"I tender to you…the thanks of the nation"
The Political Impacts of the Shenandoah Valley Campaign
Gen. Grant Sep.12. 1864
Sheridan and Early are facing each other at a dead lock. Could we not… [reinforce Sheridan to] enable him to make a strike?...
President Lincoln was clearly frustrated. In August he had approved Gen. Philip Sheridan's appointment to the department containing the vital Shenandoah Valley. Now, over five weeks later,little had been accomplished.
Northern morale was flagging as the war dragged on. Although Gen. Sherman's capture of Atlanta on September 2nd was a much needed boost, the constant threat posed by Gen. Jubal Early's forces in the Shenandoah Valley continued to drain confidence in the war effort.
By late October, however, the Shenandoah Valley would be firmly in Union control and its rich resources lain waste. These results were brought about by the 1864Shenandoah Valley Campaign, and had direct political implications that fall.
Lincoln's impatience and Sheridan's lack of progress, in mid-September, were understandable. Sheridan's caution resulted from the final directive he received from Grant; avoid another Union defeat in the Valley. The scene of unending military setbacks, the Shenandoah had become the "Valley of Humiliation." With the presidential election looming in early November, another disaster in the Valley would be devastating. Sheridan later wrote,"in consequence of the instructions of General Grant, I deemed it necessary to be very cautious…." For Lincoln's part, having witnessed a parade of military ineptitude in the Valley throughout the war, it is little wonder he felt Sheridan was repeating the same pattern.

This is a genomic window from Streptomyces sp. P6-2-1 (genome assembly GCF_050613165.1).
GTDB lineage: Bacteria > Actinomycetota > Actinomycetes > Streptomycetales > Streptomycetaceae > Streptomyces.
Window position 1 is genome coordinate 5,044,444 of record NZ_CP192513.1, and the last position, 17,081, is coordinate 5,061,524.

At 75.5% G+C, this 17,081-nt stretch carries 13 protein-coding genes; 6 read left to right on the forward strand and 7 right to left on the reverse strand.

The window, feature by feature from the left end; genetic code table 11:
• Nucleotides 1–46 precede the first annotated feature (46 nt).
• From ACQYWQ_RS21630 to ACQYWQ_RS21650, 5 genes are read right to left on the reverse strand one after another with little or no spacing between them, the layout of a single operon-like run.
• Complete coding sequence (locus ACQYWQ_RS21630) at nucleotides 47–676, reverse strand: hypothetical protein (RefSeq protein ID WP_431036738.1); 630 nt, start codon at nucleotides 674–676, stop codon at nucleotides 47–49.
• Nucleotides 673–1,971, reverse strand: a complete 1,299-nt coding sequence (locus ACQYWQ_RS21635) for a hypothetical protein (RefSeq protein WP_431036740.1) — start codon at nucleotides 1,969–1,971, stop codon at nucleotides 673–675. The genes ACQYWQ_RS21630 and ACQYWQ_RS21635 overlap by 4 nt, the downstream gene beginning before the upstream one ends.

With his decisive victories at Third Winchester, Fisher's Hill and Tom's Brook, however, along with "The Burning," Sheridan had put Lincoln's fears to rest. The campaign seemed over. And then came Cedar Creek.
An audacious pre-dawn surprise attack by Early routed Sheridan's army, seemingly beyond repair. It was a stunning reversal, felt throughout Union ranks. One Northern soldier later described his despair that morning:
…the Army of the Shenandoah…was in danger of annihilation…humiliated by an undeniable defeat…. Gloomily our men tramped across the fields,depressed in spirits…. They feared that their former victories had all been rendered profitless by this one miserable defeat. They reflected what a crushing weight the news of this battle must fall upon the North, and they trembled for the Union cause.
The Union war effort was in jeopardy,something Sheridan clearly understood. He later described his first sight of his army upon completing his famous "Ride" that morning:
…there burst upon our view the appalling spectacle of a panic-stricken army—hundreds of slightly wounded men, throngs of others unhurt but badly demoralized…all pressing to the rear in hopeless confusion, telling only to plainly that a disaster had occurred at the front.
Rejecting suggestions to order a full-scale retreat, Sheridan realized any type of withdrawal would be, by all appearances, a defeat. Thus the Union counterattack came, and with it a total reversal of fortune, both on the battlefield and home front.
Within weeks an epic poem,"Sheridan's Ride" was published, extolling Sheridan's inspirational leadership. Immensely popular, the Republican Party used it as a campaign tool to remind voters that tide of the war had changed. "Sheridan's Ride" even appeared on the front page of the New York Tribune on Election Day in an attempt to sway voters.
Lincoln certainly recognized the importance of Sheridan's victories and penned his congratulations three days after the battle, "I tender to you and your brave army the thanks of the nation and my own personal admiration and gratitude for the month's operations in the Shenandoah Valley and especially for the splendid work of October 19, 1864."